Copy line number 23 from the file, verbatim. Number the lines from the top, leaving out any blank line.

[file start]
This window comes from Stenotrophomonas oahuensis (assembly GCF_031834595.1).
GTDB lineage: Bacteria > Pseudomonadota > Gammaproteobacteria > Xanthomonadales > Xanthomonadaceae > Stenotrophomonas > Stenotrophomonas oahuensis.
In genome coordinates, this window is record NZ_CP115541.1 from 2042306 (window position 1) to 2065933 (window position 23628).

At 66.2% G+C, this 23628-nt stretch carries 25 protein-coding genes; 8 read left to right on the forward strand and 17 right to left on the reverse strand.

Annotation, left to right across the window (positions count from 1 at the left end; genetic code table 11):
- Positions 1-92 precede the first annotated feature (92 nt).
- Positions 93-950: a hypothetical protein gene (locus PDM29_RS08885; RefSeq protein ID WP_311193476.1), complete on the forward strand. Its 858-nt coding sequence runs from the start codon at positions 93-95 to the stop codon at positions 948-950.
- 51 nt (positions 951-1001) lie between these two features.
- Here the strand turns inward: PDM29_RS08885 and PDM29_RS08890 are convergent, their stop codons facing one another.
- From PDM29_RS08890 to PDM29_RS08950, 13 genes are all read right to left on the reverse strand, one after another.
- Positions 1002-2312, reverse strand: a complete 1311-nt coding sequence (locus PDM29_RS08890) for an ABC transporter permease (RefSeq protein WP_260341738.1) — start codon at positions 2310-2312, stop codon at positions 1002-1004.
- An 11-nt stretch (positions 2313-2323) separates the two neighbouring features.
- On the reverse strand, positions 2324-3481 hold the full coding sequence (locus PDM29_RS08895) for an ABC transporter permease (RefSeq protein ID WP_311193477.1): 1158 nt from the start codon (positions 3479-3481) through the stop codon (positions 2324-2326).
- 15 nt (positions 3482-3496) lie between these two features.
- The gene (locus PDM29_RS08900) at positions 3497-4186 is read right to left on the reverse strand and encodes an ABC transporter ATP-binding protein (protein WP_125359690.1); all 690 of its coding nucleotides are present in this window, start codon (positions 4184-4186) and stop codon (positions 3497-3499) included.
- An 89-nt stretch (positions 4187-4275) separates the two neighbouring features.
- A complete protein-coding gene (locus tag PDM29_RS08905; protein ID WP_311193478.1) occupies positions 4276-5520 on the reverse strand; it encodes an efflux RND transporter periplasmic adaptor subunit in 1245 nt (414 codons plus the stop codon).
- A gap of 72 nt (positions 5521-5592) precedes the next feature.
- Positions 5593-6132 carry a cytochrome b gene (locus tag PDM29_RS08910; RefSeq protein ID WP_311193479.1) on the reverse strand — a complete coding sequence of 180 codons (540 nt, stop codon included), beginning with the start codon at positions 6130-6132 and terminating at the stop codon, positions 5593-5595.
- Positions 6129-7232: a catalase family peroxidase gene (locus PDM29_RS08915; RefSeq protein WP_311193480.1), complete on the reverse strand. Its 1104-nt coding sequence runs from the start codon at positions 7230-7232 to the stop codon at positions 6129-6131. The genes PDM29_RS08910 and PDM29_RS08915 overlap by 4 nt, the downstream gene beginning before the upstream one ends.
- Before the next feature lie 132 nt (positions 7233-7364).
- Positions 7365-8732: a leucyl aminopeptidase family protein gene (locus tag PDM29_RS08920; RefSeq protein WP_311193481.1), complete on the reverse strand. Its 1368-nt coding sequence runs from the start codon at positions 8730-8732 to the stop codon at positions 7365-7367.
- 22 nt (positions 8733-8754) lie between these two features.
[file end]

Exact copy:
- 22 nt (positions 8733-8754) lie between these two features.